Man in the Bush

Man in the Bush

I saw him move
his head
behind that green
bush.
I must wait until
he moves again.
The mist is rising,
soon the sun will
come, the cautious sun,
and probe with tentative
fingers into this sombre
undergrowth.
My gun is heavy to
hold,
and my arm is aching.
Man in the Bush,
does your arm ache
as you watch me?
These nettles here are
bejewelled with the
night dew.
And here brambles,
all strung with
liquid diamonds,
clutch at every move
I make.
I saw him move
again
behind the green
Elder Bush, green
with new born shoots.
The mist is risen now
and turned to rain,
soft rain.
My gun and hands
are one.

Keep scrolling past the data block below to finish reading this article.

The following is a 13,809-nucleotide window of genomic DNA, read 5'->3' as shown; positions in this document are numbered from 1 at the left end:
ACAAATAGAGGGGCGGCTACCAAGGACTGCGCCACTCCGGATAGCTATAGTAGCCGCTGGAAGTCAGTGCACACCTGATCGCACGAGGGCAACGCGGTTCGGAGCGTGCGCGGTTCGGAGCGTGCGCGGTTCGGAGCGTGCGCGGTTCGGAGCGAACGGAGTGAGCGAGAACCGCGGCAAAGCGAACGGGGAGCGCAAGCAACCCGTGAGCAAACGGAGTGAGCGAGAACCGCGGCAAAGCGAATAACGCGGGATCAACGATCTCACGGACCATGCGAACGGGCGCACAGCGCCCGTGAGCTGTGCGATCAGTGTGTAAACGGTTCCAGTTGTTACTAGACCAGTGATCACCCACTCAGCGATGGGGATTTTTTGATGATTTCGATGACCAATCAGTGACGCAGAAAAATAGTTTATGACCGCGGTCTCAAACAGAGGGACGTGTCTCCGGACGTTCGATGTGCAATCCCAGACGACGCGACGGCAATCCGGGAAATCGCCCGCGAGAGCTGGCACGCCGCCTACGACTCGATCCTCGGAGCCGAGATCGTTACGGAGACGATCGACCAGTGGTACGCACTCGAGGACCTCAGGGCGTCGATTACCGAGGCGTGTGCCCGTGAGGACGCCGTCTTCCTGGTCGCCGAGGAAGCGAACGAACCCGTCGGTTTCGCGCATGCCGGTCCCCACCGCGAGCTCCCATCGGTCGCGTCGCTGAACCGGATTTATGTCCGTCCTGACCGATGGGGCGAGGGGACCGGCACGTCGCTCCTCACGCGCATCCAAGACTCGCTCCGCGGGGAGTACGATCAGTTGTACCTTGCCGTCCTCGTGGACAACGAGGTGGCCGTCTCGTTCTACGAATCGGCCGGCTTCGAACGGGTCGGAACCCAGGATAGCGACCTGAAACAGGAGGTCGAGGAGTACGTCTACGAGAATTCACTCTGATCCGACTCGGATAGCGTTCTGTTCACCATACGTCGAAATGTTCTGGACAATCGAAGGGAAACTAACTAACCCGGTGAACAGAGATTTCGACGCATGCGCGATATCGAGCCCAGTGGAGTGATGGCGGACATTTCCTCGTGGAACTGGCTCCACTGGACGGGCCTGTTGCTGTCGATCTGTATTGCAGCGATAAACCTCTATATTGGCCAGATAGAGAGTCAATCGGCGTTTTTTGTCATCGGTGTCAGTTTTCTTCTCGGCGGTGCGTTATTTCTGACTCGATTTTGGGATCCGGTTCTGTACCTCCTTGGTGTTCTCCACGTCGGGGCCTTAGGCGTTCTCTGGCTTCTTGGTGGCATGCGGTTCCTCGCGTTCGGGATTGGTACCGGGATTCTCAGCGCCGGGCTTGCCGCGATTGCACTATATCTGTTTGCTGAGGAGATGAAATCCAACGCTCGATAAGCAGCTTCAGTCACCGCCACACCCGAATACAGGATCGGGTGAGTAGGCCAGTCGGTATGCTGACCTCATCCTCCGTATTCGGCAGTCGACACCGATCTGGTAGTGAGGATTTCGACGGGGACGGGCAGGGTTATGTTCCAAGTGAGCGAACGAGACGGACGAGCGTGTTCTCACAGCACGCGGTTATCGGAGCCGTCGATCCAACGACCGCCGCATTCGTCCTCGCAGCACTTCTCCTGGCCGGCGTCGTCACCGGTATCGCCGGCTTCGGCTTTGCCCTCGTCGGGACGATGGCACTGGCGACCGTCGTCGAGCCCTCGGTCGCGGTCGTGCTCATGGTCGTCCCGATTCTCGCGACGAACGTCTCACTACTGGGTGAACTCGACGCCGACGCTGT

Are yours too, Man in
the Bush?
Why won’t he move?
This tree is my
protection,
pressed against
the roots I lie
and wait.
A pigeon
cried.
I think it was
a pigeon.
He moved again.
And now, with
stealthy hands,
he parts the greening
branches of the Elder.
I must not move.
Slowly his head,
in steel encasement
rises, gleaming with
the rain.
His face, pale and
haggard,
peers at me;
but I am not
seen;
this pine is my
protection.
Move my gun
slowly
O! so slowly
to the aim.
Stretching himself
yet crouching
he peers unseeing.
Watch his face,
white and muddied,
expressionless.
To the aim.
A crack!
Startled, a pigeon
blusters through the bushes.
A wisp of smoke
eddies in the damp
air.
He has rolled,
a sad bundle
amongst the Elder
branches, a huddled
lump,
with legs and arms
awry,
and the rain
glinting on his
helmet.
This is the first man
I have killed,
And blood, not
dew, bejewels
now the nettles,
rubies strung
on all the trembling
leaves.
And now, with
cautious fingers, the
sun peers amongst
the pillars of the
wood and sparkles
on the barrel of my
gun.
Sad Elder!
And sad the rubied nettle!
A thrush has sung.
It is the Morning.

DEREK BOGAERDE